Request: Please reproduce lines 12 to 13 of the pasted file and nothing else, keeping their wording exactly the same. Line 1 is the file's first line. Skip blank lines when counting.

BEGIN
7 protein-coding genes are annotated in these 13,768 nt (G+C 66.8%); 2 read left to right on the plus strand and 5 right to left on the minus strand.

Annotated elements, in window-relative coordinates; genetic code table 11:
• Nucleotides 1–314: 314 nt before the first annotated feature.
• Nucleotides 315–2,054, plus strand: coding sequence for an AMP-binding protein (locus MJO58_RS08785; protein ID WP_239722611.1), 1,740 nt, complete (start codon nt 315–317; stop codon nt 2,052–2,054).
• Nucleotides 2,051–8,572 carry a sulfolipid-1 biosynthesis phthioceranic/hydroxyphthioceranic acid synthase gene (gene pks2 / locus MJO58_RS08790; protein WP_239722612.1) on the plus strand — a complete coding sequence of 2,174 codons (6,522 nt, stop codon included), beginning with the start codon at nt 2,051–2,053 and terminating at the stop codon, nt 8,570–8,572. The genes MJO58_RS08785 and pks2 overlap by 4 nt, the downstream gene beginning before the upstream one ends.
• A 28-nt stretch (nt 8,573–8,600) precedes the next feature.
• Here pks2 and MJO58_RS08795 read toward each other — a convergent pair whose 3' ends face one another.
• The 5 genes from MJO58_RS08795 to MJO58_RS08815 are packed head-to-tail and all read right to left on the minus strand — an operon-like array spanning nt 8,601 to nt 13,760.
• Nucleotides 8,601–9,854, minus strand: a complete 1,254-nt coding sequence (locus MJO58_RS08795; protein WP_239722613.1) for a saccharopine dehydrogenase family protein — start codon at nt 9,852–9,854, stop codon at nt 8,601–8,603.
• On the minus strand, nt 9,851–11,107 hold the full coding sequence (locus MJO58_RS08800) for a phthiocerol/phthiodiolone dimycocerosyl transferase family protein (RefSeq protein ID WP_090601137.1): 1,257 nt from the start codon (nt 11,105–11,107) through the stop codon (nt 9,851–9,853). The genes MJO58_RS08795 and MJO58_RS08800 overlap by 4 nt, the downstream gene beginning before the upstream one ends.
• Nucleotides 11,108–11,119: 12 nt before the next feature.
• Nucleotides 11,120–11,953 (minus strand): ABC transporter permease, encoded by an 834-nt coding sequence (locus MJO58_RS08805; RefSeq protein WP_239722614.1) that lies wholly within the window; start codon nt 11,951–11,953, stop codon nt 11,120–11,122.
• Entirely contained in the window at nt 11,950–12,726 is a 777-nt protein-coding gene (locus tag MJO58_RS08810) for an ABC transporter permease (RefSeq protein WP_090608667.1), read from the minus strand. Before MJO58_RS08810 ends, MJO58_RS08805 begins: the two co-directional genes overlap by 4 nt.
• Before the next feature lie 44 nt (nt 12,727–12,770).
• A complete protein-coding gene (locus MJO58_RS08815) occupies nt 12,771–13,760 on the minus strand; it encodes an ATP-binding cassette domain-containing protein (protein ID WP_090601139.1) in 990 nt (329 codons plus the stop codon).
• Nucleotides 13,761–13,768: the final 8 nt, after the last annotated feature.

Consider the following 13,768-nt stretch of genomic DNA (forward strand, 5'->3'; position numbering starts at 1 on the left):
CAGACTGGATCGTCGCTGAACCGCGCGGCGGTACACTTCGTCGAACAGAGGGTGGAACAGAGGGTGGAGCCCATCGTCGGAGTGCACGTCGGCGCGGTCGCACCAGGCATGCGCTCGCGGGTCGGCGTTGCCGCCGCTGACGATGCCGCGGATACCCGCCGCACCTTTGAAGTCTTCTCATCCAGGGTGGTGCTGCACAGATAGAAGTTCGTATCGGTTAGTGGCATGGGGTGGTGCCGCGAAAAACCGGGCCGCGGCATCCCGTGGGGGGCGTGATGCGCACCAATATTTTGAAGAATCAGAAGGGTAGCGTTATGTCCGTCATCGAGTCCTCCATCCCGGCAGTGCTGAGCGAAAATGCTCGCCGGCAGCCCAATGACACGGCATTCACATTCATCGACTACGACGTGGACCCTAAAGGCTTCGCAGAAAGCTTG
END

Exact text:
• Nucleotides 11,120–11,953 (minus strand): ABC transporter permease, encoded by an 834-nt coding sequence (locus MJO58_RS08805; RefSeq protein WP_239722614.1) that lies wholly within the window; start codon nt 11,951–11,953, stop codon nt 11,120–11,122.
• Entirely contained in the window at nt 11,950–12,726 is a 777-nt protein-coding gene (locus tag MJO58_RS08810) for an ABC transporter permease (RefSeq protein WP_090608667.1), read from the minus strand. Before MJO58_RS08810 ends, MJO58_RS08805 begins: the two co-directional genes overlap by 4 nt.